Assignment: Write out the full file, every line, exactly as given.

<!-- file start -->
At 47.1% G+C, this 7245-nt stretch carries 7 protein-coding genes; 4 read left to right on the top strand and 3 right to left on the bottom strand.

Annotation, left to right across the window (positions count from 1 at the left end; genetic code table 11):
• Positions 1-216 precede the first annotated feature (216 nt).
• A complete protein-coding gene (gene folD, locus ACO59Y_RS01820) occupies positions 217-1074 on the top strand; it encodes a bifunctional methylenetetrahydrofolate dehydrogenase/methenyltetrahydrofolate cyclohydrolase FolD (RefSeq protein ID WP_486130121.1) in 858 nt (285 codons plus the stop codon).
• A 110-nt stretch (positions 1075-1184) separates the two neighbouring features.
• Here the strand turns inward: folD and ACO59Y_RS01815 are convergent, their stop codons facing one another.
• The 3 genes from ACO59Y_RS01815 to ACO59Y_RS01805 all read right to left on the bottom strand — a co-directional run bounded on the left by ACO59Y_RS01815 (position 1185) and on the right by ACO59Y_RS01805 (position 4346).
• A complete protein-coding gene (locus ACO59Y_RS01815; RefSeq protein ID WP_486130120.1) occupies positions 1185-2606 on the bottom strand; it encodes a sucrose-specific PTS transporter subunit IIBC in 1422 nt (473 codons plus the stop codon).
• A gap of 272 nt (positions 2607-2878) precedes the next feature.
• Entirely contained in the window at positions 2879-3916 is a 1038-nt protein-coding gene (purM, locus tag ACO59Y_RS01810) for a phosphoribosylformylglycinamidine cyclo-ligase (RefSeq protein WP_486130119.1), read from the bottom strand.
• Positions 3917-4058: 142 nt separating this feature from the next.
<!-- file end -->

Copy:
At 47.1% G+C, this 7245-nt stretch carries 7 protein-coding genes; 4 read left to right on the top strand and 3 right to left on the bottom strand.

Annotation, left to right across the window (positions count from 1 at the left end; genetic code table 11):
• Positions 1-216 precede the first annotated feature (216 nt).
• A complete protein-coding gene (gene folD, locus ACO59Y_RS01820) occupies positions 217-1074 on the top strand; it encodes a bifunctional methylenetetrahydrofolate dehydrogenase/methenyltetrahydrofolate cyclohydrolase FolD (RefSeq protein ID WP_486130121.1) in 858 nt (285 codons plus the stop codon).
• A 110-nt stretch (positions 1075-1184) separates the two neighbouring features.
• Here the strand turns inward: folD and ACO59Y_RS01815 are convergent, their stop codons facing one another.
• The 3 genes from ACO59Y_RS01815 to ACO59Y_RS01805 all read right to left on the bottom strand — a co-directional run bounded on the left by ACO59Y_RS01815 (position 1185) and on the right by ACO59Y_RS01805 (position 4346).
• A complete protein-coding gene (locus ACO59Y_RS01815; RefSeq protein ID WP_486130120.1) occupies positions 1185-2606 on the bottom strand; it encodes a sucrose-specific PTS transporter subunit IIBC in 1422 nt (473 codons plus the stop codon).
• A gap of 272 nt (positions 2607-2878) precedes the next feature.
• Entirely contained in the window at positions 2879-3916 is a 1038-nt protein-coding gene (purM, locus tag ACO59Y_RS01810) for a phosphoribosylformylglycinamidine cyclo-ligase (RefSeq protein WP_486130119.1), read from the bottom strand.
• Positions 3917-4058: 142 nt separating this feature from the next.